Photo: image from stained-glass window in Pocahontas’ memory showing her being baptized, St. George’s Church, in Gravesend, England. Courtesy of the First California Company, Jamestowne Society, https://jamestownecalifornia.org/
Photo: image from stained-glass window in Pocahontas’ memory showing her being baptized, St. George’s Church, in Gravesend, England. Courtesy of the First California Company, Jamestowne Society, https://jamestownecalifornia.org/

In her article, Helena described the universal love displayed for Pocahontas, the warmth and fervor shown by both Brits and Americans:

When the Virginian delegation drove through the streets of Gravesend, the Stars and Stripes and the Union Jack fluttered from standards lining the streets. The crowds on the sidewalks welcomed us with cheers. Two battleships, one of the British Navy and one of our own, stood out in Gravesend Harbor. The latter gave the royal salute of 21 guns, four ruffles. The rail was manned by eight sideboys and our flag flew at full mast during salute. The bands played alternately our own national anthem, and God Save the King. Royalty was present.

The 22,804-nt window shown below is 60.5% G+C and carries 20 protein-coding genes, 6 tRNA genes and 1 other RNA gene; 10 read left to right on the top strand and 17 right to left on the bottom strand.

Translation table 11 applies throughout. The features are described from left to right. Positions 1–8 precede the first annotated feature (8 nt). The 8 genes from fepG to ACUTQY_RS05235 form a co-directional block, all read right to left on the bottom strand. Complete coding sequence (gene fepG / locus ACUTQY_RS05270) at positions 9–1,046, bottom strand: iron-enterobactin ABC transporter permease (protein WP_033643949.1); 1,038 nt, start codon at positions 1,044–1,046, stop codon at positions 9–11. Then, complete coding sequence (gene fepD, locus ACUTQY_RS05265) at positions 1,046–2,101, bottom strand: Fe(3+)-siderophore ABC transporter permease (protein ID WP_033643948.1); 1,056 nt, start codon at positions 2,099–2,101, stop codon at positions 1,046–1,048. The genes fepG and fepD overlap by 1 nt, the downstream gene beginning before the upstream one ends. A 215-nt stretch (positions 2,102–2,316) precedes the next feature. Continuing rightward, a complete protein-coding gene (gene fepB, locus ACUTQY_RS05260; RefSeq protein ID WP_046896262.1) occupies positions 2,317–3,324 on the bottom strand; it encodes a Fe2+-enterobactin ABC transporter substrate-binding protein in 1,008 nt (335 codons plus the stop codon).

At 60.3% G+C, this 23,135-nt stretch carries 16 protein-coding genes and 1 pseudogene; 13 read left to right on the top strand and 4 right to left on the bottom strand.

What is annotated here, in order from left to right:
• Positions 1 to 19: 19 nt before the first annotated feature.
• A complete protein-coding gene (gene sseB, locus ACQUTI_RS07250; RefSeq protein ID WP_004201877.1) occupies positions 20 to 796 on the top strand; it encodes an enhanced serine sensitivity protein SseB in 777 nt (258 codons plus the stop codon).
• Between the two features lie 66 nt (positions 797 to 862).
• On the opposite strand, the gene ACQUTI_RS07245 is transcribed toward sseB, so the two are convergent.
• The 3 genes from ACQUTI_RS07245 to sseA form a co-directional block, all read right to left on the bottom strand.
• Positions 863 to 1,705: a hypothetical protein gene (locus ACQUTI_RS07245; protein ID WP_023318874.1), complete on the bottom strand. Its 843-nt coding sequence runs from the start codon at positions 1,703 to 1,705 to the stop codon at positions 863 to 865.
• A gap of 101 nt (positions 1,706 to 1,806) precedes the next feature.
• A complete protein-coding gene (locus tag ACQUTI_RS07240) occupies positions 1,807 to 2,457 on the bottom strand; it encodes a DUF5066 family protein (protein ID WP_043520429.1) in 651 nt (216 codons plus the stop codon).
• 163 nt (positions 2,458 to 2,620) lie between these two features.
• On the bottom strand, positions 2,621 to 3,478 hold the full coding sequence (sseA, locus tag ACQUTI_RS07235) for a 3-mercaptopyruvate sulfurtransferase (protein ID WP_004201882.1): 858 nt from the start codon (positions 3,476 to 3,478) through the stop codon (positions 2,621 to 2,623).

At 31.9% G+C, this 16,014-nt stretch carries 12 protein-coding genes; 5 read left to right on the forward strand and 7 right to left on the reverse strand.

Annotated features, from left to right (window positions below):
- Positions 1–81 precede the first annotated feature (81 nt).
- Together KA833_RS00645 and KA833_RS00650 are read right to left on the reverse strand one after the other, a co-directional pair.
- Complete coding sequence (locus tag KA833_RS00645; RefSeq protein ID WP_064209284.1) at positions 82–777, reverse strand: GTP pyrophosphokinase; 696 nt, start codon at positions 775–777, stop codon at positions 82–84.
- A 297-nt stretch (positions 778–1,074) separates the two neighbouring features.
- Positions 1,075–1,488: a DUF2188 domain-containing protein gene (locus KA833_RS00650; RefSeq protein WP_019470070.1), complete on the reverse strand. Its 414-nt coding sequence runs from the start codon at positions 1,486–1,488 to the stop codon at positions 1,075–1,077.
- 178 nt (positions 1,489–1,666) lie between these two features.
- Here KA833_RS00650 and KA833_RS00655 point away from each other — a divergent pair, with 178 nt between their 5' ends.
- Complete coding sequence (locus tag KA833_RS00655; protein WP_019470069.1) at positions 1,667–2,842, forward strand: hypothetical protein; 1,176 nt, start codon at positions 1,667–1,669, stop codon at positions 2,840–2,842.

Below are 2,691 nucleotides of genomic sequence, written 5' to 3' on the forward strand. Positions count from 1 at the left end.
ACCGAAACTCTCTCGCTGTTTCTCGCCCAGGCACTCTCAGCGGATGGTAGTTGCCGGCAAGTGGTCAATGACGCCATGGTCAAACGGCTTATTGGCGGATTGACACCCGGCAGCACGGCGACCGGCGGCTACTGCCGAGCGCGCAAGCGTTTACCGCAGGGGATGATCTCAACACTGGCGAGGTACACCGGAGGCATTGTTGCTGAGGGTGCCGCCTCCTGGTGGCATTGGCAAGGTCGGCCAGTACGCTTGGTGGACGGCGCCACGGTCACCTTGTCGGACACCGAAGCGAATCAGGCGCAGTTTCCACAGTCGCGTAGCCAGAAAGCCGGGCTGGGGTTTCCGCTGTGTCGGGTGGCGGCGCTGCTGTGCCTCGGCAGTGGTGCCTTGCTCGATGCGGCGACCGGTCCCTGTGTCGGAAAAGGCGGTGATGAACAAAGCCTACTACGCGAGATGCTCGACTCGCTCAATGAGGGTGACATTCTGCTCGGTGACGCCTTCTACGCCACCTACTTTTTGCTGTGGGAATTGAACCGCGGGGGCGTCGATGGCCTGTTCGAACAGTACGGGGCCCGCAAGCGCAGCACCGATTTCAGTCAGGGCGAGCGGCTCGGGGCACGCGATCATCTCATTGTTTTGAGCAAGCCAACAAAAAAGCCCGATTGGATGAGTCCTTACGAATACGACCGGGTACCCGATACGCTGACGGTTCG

Photo: image from stained-glass window in Pocahontas’ memory known as the “Rebecca” window, St. George’s Church, in Gravesend, England. Courtesy of the First California Company, Jamestowne Society, https://jamestownecalifornia.org/
Photo: image from stained-glass window in Pocahontas’ memory known as the “Rebecca” window, St. George’s Church, in Gravesend, England. Courtesy of the First California Company, Jamestowne Society, https://jamestownecalifornia.org/

An important presence at this ceremony was Walter Hines Page, the United States Ambassador to the Court of St. James, a direct descendant of Colonel John Page of Jamestown. Ambassador Page presented the windows which were accepted by the Bishop of Rochester.

More on Helena and her family: